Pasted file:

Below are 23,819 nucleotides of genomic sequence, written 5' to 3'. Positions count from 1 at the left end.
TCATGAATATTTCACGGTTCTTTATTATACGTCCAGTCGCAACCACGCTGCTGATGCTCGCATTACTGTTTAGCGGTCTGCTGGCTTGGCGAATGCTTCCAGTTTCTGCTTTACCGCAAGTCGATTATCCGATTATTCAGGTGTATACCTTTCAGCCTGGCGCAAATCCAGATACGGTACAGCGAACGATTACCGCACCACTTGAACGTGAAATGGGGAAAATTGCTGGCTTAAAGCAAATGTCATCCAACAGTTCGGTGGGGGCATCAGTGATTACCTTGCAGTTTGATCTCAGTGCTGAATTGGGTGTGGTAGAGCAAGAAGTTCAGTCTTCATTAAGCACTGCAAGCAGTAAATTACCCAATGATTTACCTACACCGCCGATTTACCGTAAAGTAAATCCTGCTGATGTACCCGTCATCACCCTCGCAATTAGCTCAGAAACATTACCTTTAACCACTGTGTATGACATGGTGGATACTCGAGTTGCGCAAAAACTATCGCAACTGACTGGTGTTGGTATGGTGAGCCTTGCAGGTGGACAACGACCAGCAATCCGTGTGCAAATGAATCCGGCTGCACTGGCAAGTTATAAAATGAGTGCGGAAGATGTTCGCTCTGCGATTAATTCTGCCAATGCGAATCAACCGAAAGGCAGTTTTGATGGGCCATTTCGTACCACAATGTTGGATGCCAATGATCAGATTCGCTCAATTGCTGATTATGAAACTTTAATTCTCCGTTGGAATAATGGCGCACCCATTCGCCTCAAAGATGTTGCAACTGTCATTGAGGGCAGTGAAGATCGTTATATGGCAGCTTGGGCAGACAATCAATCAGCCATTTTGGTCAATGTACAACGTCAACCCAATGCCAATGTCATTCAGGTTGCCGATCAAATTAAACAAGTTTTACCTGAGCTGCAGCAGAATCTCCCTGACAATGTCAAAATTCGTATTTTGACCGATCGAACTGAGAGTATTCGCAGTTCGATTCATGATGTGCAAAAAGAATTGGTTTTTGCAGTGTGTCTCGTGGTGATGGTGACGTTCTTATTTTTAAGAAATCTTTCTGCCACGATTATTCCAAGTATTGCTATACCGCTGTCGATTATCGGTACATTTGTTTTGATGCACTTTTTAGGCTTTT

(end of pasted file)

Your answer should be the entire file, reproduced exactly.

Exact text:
Below are 23,819 nucleotides of genomic sequence, written 5' to 3'. Positions count from 1 at the left end.
TCATGAATATTTCACGGTTCTTTATTATACGTCCAGTCGCAACCACGCTGCTGATGCTCGCATTACTGTTTAGCGGTCTGCTGGCTTGGCGAATGCTTCCAGTTTCTGCTTTACCGCAAGTCGATTATCCGATTATTCAGGTGTATACCTTTCAGCCTGGCGCAAATCCAGATACGGTACAGCGAACGATTACCGCACCACTTGAACGTGAAATGGGGAAAATTGCTGGCTTAAAGCAAATGTCATCCAACAGTTCGGTGGGGGCATCAGTGATTACCTTGCAGTTTGATCTCAGTGCTGAATTGGGTGTGGTAGAGCAAGAAGTTCAGTCTTCATTAAGCACTGCAAGCAGTAAATTACCCAATGATTTACCTACACCGCCGATTTACCGTAAAGTAAATCCTGCTGATGTACCCGTCATCACCCTCGCAATTAGCTCAGAAACATTACCTTTAACCACTGTGTATGACATGGTGGATACTCGAGTTGCGCAAAAACTATCGCAACTGACTGGTGTTGGTATGGTGAGCCTTGCAGGTGGACAACGACCAGCAATCCGTGTGCAAATGAATCCGGCTGCACTGGCAAGTTATAAAATGAGTGCGGAAGATGTTCGCTCTGCGATTAATTCTGCCAATGCGAATCAACCGAAAGGCAGTTTTGATGGGCCATTTCGTACCACAATGTTGGATGCCAATGATCAGATTCGCTCAATTGCTGATTATGAAACTTTAATTCTCCGTTGGAATAATGGCGCACCCATTCGCCTCAAAGATGTTGCAACTGTCATTGAGGGCAGTGAAGATCGTTATATGGCAGCTTGGGCAGACAATCAATCAGCCATTTTGGTCAATGTACAACGTCAACCCAATGCCAATGTCATTCAGGTTGCCGATCAAATTAAACAAGTTTTACCTGAGCTGCAGCAGAATCTCCCTGACAATGTCAAAATTCGTATTTTGACCGATCGAACTGAGAGTATTCGCAGTTCGATTCATGATGTGCAAAAAGAATTGGTTTTTGCAGTGTGTCTCGTGGTGATGGTGACGTTCTTATTTTTAAGAAATCTTTCTGCCACGATTATTCCAAGTATTGCTATACCGCTGTCGATTATCGGTACATTTGTTTTGATGCACTTTTTAGGCTTTT